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Film / The Believer

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The Believer is a 2001 drama film directed by Henry Bean. Ryan Gosling plays an Orthodox Jew who turns to Neo-Nazism as a result of his poor self-image. The film follows the character as he tries to reconcile his heritage with the ideology which hates it.

This film provides examples of:

  • Boomerang Bigot: Danny becomes a virulent anti-Semite and neo-Nazi, despite being Jewish.
  • Converting for Love: A particularly interesting instance, where Carla appears to have converted to Judaism by the end of the movie. Thanks to her self-hating Jewish boyfriend, who's also a Neo-Nazi.
  • Deus ex Machina: An In-Universe version, where a bomb that Danny and the other Neo-Nazis planted in a synagogue fails to go off because the timer stopped at thirteen minutes. Because thirteen is a Sacred Number in Judaism, the rabbi there takes it as a sign of divine intervention.
  • Driven to Suicide: At the end of the film, Danny reveals to the synagogue congregation that there is a bomb under the pulpit where he's standing set to go off, giving them time to escape. He does not join them, however, but waits there to die apparently out of guilt.
  • Flock of Wolves: Danny starts a class advocating Nazism, and is later told most "students" are police informants, not actual neo-Nazis.
  • God Is Evil: Danny is shown discussing the Binding of Isaac story in the yeshiva, saying that it was not really about Abraham having faith in God, but rather God trying to get unquestioning obedience, and concludes God is really a malevolent bully. This, along with his claim that Jews are an essentially feminine, weak race, was the only hint which we get as to why he turned against his heritage.
  • If You Taunt Him, You Will Be Just Like Him: The skinhead main character and his skinhead friends walk into a kosher deli and start loudly demanding ham and cheese sandwiches. They successfully provoke the owner of the deli into attacking them (after they refuse to leave), and the judge who sentences them finds both sides equally at fault.
  • Internalized Categorism: It's a character study of the inner conflict a Jewish man feels when he decides to become a fanatical Neo-Nazi.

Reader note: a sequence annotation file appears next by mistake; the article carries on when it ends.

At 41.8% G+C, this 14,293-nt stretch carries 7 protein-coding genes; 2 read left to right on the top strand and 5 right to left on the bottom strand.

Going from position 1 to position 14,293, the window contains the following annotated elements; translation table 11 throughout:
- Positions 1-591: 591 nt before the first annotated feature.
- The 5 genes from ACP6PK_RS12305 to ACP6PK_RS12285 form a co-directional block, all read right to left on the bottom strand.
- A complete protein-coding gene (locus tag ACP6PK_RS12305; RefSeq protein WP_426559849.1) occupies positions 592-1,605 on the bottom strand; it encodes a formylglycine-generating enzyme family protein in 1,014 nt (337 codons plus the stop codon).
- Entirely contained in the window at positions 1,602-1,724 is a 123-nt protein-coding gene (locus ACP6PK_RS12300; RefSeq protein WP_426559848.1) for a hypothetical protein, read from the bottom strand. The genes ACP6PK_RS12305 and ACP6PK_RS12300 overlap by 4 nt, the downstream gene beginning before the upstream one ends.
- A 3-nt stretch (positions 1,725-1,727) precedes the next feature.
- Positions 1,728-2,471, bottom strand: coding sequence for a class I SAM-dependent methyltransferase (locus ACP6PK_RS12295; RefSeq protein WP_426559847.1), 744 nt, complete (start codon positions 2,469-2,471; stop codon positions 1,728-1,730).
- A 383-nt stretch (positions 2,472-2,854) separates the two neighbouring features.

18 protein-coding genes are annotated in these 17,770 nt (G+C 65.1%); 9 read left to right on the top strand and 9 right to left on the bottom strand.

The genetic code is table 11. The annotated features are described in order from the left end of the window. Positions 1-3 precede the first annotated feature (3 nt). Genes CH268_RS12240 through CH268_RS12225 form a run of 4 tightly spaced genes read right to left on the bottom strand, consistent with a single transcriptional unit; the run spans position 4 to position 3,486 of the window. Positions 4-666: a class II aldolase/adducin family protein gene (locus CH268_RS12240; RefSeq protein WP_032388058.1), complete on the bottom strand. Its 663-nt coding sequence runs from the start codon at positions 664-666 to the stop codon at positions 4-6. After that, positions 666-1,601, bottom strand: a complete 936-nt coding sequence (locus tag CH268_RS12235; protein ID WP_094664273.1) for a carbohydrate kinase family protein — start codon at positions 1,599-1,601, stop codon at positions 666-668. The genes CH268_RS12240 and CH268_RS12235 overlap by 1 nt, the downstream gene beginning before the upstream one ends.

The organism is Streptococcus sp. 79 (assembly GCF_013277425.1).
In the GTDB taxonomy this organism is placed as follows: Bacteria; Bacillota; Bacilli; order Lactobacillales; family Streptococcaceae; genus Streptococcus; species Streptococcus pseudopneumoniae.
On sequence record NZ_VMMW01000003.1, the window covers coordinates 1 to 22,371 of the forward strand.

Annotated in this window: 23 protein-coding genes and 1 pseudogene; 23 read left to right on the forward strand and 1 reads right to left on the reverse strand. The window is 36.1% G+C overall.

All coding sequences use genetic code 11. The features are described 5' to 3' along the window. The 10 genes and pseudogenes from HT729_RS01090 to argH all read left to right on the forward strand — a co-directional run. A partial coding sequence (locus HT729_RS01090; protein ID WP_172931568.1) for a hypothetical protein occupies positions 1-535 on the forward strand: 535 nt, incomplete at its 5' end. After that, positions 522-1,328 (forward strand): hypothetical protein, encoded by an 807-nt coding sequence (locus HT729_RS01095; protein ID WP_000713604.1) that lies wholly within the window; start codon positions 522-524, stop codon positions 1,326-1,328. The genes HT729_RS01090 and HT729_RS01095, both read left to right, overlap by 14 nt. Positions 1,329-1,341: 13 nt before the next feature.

• Ms. Fanservice: Carla is shown topless having sex with Curtis (to spite Danny's overtures). Then again after having sex with Danny. She also wears a very revealing top at one point.
  • The Nothing After Death. Deconstructed. During the interview with the reporter, Danny describes Jewishness as "nothingness without end." This phrase is echoed later when a rabbi is quoted translating the kabbalistic term ein sof (a mystical term for God) as "nothingness without end." (The director, Henry Bean, has admitted this was deliberate artistic license, as the term translates simply as "without end.") The final scene, after Danny dies, shows Danny endlessly ascending a staircase as his schoolteacher tells him "There's nobody up there."
  • Those Wacky Nazis: The Neo-Nazis are divided between thuggish, violent skinheads vs. clean cut normal-looking moderate fascists who oppose violence on pragmatic grounds.
  • Very Loosely Based on a True Story: The film is loosely based on an incident in the 1960s in which a New York Times reporter uncovered the fact that a high-ranking member of the American Nazi Party, Dan Burros, was Jewish. The movie is set in the present day and makes the closet Jew into a Neo-Nazi skinhead (a group that didn't exist in the 1960s). The portrayal of this character and his psychological profile is largely fictional, but it was inspired by anecdotes about the real person in which he would bring knishes to the Neo-Nazi meetings, oddly seeming to embrace parts of his Jewish heritage even as he scorned it.
  • You Are What You Hate: The film is about an Orthodox Jew who becomes a Neo-Nazi. Based loosely on Dan Burros.